It takes two to Tango, which is the upshot of a front page story in the Vietnam News. The article reports on a World Bank survey that shows, among other things, that the giver is more likely to initiate a bribe in Vietnam than the recipient.
This helps explain what had puzzled me about Vietnamese culture: Why do Vietnamese authorities make things so difficult for their fellow citizens? It’s not just an idle question; lack of cooperation affects productivity.
This past week, why did the Vietnamese Airlines employees require my Vietnamese business partner to pay triple because his ticket didn’t include his middle name? Why did the airport authority claim he needed receipts to prove he owned what was in his luggage? Why did ticket agent at the train station tell him there were no tickets while an associate offered him tickets that cost a third more than the published price?
It turns out the hassles of everyday life in Vietnam are part of a dance. The dance begins when someone wants something from a person in a position to grant it — a document, admission, a bus ticket, or perhaps permission to ignore a regulation. The person in authority creates a hassle: we’re out of tickets; it takes a week to get the papers; there aren’t any seats; you have to prove you are in compliance. The requester takes the lead: Would 50,000 dong make the problem go away?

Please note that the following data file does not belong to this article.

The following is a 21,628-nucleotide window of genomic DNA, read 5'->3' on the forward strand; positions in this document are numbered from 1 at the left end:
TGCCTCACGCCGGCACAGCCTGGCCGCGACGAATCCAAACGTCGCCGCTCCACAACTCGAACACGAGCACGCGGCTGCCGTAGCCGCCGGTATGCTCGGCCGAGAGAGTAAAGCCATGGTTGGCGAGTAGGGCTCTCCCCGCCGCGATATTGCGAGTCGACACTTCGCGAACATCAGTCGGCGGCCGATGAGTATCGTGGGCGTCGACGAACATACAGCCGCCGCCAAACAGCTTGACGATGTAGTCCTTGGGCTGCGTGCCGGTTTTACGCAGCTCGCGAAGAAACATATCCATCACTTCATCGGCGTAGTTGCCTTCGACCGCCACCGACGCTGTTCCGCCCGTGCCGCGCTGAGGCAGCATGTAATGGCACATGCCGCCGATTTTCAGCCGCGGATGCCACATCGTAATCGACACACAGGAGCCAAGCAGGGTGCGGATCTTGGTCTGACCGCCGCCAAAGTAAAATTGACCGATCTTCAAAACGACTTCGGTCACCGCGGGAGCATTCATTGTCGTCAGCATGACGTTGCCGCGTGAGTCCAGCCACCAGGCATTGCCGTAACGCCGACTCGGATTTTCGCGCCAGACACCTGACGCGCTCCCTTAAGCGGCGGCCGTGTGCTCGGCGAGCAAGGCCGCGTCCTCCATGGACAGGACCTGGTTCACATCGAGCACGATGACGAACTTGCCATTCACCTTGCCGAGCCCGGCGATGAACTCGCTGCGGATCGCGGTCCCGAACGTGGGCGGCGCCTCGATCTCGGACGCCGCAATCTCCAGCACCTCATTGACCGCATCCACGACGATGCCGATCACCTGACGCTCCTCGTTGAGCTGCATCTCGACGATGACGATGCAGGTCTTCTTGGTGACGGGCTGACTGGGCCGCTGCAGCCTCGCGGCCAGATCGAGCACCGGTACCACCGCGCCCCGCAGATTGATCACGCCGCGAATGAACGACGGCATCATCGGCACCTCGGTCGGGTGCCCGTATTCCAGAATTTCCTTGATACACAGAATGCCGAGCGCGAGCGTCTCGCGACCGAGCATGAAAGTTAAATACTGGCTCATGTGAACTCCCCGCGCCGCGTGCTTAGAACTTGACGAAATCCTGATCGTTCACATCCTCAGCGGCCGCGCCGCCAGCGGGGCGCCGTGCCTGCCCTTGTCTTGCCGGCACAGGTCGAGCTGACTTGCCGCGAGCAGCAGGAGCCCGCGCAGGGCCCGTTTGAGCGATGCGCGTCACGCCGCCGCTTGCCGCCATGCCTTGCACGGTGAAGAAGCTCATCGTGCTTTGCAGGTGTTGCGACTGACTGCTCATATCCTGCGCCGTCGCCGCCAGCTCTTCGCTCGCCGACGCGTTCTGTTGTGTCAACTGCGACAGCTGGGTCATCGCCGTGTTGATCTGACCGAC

The dance goes on, with incentives in place to create the hassles and make obstacles go away.
What happens if you don’t know the Vietnamese Tango? The same thing that happens to Vietnam’s visitors: You rarely get hassled because there’s no payoff and, therefore, no purpose in hassling you. Even so, traveling as a foreigner in Vietnam, I’ve been invited to the prom without knowing it. I dismissed hassles as bureaucratic incompetence; actually, bureaucrats know exactly how to be efficient — or not.
Vietnam pays a steep price for the dance: an international reputation for corruption, which can inspire an investor to take his capital to a different dance.